However, there's a whole section of the rulebook on debunking 2 theories at once. So that's covered. There's no discussion of generating multiple conflicts at once.
Which is why I suspect the rules weren't intended to cover it. In a rulebook that's generally forthcoming about such things, not having an explicit rule either way seems a bit telling.

Since an outcome which debunks two theories at once trivially debunks a theory, it makes sense to interpret "debunk a theory or demonstrate
a new conflict between two theories (as described below)" as "earn you points" or "count as a successful debunk".

I guess I'm looking for either a compelling argument one way or the other, or an official ruling.
 
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Joseph Cochran
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The demonstration here only indicates that Scorpion and Fern are in conflict. Because you can't know which of those is wrong from this demonstration, you can't speculate on which OTHER ones are wrong. You didn't demonstrate what Scorpion and Toad create, for example, and if Scorpion is the right one then it's entirely possible that Scorpion and Toad do validly make a neutral potion, so you can't call those into conflict without a public observation on them. The same logic can be applied to the other pair.

So in this case, you have only proven the one conflict.
 
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David desJardins
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jsciv wrote:
The demonstration here only indicates that Scorpion and Fern are in conflict. Because you can't know which of those is wrong from this demonstration, you can't speculate on which OTHER ones are wrong. You didn't demonstrate what Scorpion and Toad create, for example, and if Scorpion is the right one then it's entirely possible that Scorpion and Toad do validly make a neutral potion, so you can't call those into conflict without a public observation on them. The same logic can be applied to the other pair.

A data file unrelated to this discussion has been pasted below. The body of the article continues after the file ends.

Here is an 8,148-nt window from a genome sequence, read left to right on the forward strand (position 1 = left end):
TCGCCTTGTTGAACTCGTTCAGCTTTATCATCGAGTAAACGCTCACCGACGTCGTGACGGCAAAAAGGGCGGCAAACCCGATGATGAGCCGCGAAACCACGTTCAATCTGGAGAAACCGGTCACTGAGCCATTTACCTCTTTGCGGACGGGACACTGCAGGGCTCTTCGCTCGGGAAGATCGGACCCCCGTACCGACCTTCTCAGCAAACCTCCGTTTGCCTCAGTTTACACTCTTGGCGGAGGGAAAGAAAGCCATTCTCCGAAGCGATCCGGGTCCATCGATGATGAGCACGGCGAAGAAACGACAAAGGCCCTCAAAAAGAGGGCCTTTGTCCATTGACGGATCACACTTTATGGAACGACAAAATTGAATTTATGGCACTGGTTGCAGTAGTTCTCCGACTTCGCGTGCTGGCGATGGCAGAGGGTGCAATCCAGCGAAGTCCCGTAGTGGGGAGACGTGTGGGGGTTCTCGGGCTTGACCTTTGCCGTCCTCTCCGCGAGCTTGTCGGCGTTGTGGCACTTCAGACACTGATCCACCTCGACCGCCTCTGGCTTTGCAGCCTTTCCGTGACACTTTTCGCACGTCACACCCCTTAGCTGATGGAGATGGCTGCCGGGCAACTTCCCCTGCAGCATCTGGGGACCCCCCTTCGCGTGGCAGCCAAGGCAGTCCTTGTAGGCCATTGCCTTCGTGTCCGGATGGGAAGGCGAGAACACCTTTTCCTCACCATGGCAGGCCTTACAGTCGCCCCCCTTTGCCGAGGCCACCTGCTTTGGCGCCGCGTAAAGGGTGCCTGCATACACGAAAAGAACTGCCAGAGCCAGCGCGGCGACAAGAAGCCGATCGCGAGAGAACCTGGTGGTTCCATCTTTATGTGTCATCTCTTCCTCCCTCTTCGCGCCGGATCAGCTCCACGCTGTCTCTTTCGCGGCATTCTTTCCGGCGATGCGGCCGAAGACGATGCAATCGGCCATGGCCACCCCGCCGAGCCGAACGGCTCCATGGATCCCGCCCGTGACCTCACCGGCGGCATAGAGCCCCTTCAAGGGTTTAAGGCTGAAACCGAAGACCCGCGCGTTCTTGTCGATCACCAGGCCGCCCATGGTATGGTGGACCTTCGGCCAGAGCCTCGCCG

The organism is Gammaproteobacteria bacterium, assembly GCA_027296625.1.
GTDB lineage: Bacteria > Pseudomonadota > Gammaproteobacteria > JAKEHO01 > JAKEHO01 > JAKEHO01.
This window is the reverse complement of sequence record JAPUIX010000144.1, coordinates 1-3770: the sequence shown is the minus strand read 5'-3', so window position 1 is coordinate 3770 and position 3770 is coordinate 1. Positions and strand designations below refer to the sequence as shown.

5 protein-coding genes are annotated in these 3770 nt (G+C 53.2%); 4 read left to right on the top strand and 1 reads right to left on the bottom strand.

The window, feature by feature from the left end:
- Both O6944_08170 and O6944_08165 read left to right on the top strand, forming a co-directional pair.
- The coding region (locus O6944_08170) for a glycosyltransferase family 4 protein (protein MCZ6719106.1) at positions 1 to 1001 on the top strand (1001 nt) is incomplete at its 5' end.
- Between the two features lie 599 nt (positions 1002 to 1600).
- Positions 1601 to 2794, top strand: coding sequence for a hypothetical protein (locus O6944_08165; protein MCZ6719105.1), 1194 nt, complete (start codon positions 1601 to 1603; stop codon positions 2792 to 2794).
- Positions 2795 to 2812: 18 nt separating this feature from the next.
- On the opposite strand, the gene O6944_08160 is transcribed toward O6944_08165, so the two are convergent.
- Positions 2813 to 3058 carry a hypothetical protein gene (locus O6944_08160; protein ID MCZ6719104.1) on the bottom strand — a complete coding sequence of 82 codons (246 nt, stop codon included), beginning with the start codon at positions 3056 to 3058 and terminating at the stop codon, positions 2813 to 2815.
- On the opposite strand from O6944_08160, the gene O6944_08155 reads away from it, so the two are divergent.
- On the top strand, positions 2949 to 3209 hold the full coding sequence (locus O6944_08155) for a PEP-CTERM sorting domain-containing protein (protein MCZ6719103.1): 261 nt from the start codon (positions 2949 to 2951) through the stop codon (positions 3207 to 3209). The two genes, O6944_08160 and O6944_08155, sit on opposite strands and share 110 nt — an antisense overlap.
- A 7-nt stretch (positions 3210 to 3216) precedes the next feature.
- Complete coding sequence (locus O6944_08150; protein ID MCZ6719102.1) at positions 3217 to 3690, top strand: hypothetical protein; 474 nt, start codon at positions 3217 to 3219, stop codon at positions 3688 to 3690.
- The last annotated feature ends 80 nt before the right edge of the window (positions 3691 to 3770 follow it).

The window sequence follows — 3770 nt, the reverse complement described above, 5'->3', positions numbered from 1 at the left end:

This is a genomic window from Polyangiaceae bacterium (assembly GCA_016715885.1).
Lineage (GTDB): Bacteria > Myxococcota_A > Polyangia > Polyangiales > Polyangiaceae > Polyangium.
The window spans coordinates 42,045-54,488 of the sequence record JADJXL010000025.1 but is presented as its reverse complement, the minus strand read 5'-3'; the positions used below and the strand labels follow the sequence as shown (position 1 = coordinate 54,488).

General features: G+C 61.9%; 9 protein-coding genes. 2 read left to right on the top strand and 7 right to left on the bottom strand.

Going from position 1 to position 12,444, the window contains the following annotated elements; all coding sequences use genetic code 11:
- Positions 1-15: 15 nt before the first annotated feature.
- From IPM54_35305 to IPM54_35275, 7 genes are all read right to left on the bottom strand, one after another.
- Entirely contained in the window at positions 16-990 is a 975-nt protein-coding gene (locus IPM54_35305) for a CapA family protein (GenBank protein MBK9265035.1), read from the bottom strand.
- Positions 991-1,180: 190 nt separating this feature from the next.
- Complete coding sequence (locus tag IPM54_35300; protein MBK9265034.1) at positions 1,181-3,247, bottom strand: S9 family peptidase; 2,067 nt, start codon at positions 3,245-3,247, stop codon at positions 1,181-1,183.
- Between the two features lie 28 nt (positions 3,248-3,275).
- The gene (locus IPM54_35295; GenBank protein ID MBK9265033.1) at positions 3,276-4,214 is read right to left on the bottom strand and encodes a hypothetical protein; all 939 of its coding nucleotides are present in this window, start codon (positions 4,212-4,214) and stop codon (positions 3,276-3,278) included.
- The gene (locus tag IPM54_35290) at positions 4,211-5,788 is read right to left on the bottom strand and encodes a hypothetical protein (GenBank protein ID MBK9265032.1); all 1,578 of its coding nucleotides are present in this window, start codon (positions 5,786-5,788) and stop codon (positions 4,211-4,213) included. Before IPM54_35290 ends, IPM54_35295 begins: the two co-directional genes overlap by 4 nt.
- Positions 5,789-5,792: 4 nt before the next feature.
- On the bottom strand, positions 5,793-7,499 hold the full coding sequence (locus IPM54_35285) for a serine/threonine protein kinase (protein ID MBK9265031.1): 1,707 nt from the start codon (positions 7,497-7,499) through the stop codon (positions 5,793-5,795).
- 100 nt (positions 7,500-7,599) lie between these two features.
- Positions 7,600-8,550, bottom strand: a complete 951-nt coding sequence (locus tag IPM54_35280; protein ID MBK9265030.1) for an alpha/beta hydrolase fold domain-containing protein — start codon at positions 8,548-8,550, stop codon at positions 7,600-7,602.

So in this case, you have only proven the one conflict.
The experiment does prove that either Toad is wrong or Scorpion is wrong. They can't both be right. That's what a conflict is.

If the *only* published theories were Toad +++ and Scorpion ---, then the experiment "combine Scorpion and Fern, making a neutral potion" would be a valid debunking, demonstrating a conflict between Toad and Scorpion.
 
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Robert Stewart
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jsciv wrote:
The demonstration here only indicates that Scorpion and Fern are in conflict. Because you can't know which of those is wrong from this demonstration, you can't speculate on which OTHER ones are wrong. You didn't demonstrate what Scorpion and Toad create, for example, and if Scorpion is the right one then it's entirely possible that Scorpion and Toad do validly make a neutral potion, so you can't call those into conflict without a public observation on them. The same logic can be applied to the other pair.

So in this case, you have only proven the one conflict.
If it were anything other than neutral soup, you'd be right that showing Scorpion and Fern make that potion doesn't prove that Scorpion and Toad don't make the same potion.